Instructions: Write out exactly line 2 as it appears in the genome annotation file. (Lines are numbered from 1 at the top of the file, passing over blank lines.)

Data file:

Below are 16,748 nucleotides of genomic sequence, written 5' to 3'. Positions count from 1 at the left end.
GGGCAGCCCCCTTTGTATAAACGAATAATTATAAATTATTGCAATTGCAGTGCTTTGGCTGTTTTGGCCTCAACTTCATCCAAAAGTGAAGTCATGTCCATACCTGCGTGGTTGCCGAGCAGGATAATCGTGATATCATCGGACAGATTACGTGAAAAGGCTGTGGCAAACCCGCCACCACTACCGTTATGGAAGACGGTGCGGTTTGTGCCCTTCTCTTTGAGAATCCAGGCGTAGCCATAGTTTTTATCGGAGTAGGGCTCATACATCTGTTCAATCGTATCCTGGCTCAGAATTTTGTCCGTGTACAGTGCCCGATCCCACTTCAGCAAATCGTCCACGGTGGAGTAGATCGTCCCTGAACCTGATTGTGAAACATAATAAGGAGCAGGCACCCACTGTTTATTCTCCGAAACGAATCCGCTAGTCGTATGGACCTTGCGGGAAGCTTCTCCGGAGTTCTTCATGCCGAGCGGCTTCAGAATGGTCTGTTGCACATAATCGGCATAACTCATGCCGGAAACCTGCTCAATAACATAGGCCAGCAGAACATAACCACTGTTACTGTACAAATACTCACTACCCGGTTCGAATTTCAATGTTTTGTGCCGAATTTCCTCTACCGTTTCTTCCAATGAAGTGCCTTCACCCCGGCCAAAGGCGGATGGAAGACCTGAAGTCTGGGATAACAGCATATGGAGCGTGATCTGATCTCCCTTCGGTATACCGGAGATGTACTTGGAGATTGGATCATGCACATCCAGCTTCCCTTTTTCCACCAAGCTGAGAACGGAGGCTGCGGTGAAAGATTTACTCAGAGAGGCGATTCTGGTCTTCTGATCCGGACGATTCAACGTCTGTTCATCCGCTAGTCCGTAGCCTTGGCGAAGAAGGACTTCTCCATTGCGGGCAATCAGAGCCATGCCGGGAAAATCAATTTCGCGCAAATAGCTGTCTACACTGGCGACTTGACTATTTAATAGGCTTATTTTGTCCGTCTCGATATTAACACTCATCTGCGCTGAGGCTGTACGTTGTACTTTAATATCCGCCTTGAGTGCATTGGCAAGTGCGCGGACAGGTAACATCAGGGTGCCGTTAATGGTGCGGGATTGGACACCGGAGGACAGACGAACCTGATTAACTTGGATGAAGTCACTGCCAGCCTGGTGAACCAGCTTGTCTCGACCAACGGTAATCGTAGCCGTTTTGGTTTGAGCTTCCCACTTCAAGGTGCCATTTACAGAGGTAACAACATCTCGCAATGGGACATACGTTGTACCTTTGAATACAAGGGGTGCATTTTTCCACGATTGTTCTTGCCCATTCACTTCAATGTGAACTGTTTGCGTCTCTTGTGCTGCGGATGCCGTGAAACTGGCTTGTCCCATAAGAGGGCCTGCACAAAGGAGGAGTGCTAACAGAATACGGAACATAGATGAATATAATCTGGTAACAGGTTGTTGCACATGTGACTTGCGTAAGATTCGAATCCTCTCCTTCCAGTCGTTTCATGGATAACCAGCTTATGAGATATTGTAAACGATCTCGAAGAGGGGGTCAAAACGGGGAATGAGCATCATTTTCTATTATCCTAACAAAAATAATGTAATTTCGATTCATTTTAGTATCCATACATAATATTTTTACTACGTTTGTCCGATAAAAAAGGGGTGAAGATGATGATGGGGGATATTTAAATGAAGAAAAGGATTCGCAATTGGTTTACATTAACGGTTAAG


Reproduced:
GGGCAGCCCCCTTTGTATAAACGAATAATTATAAATTATTGCAATTGCAGTGCTTTGGCTGTTTTGGCCTCAACTTCATCCAAAAGTGAAGTCATGTCCATACCTGCGTGGTTGCCGAGCAGGATAATCGTGATATCATCGGACAGATTACGTGAAAAGGCTGTGGCAAACCCGCCACCACTACCGTTATGGAAGACGGTGCGGTTTGTGCCCTTCTCTTTGAGAATCCAGGCGTAGCCATAGTTTTTATCGGAGTAGGGCTCATACATCTGTTCAATCGTATCCTGGCTCAGAATTTTGTCCGTGTACAGTGCCCGATCCCACTTCAGCAAATCGTCCACGGTGGAGTAGATCGTCCCTGAACCTGATTGTGAAACATAATAAGGAGCAGGCACCCACTGTTTATTCTCCGAAACGAATCCGCTAGTCGTATGGACCTTGCGGGAAGCTTCTCCGGAGTTCTTCATGCCGAGCGGCTTCAGAATGGTCTGTTGCACATAATCGGCATAACTCATGCCGGAAACCTGCTCAATAACATAGGCCAGCAGAACATAACCACTGTTACTGTACAAATACTCACTACCCGGTTCGAATTTCAATGTTTTGTGCCGAATTTCCTCTACCGTTTCTTCCAATGAAGTGCCTTCACCCCGGCCAAAGGCGGATGGAAGACCTGAAGTCTGGGATAACAGCATATGGAGCGTGATCTGATCTCCCTTCGGTATACCGGAGATGTACTTGGAGATTGGATCATGCACATCCAGCTTCCCTTTTTCCACCAAGCTGAGAACGGAGGCTGCGGTGAAAGATTTACTCAGAGAGGCGATTCTGGTCTTCTGATCCGGACGATTCAACGTCTGTTCATCCGCTAGTCCGTAGCCTTGGCGAAGAAGGACTTCTCCATTGCGGGCAATCAGAGCCATGCCGGGAAAATCAATTTCGCGCAAATAGCTGTCTACACTGGCGACTTGACTATTTAATAGGCTTATTTTGTCCGTCTCGATATTAACACTCATCTGCGCTGAGGCTGTACGTTGTACTTTAATATCCGCCTTGAGTGCATTGGCAAGTGCGCGGACAGGTAACATCAGGGTGCCGTTAATGGTGCGGGATTGGACACCGGAGGACAGACGAACCTGATTAACTTGGATGAAGTCACTGCCAGCCTGGTGAACCAGCTTGTCTCGACCAACGGTAATCGTAGCCGTTTTGGTTTGAGCTTCCCACTTCAAGGTGCCATTTACAGAGGTAACAACATCTCGCAATGGGACATACGTTGTACCTTTGAATACAAGGGGTGCATTTTTCCACGATTGTTCTTGCCCATTCACTTCAATGTGAACTGTTTGCGTCTCTTGTGCTGCGGATGCCGTGAAACTGGCTTGTCCCATAAGAGGGCCTGCACAAAGGAGGAGTGCTAACAGAATACGGAACATAGATGAATATAATCTGGTAACAGGTTGTTGCACATGTGACTTGCGTAAGATTCGAATCCTCTCCTTCCAGTCGTTTCATGGATAACCAGCTTATGAGATATTGTAAACGATCTCGAAGAGGGGGTCAAAACGGGGAATGAGCATCATTTTCTATTATCCTAACAAAAATAATGTAATTTCGATTCATTTTAGTATCCATACATAATATTTTTACTACGTTTGTCCGATAAAAAAGGGGTGAAGATGATGATGGGGGATATTTAAATGAAGAAAAGGATTCGCAATTGGTTTACATTAACGGTTAAG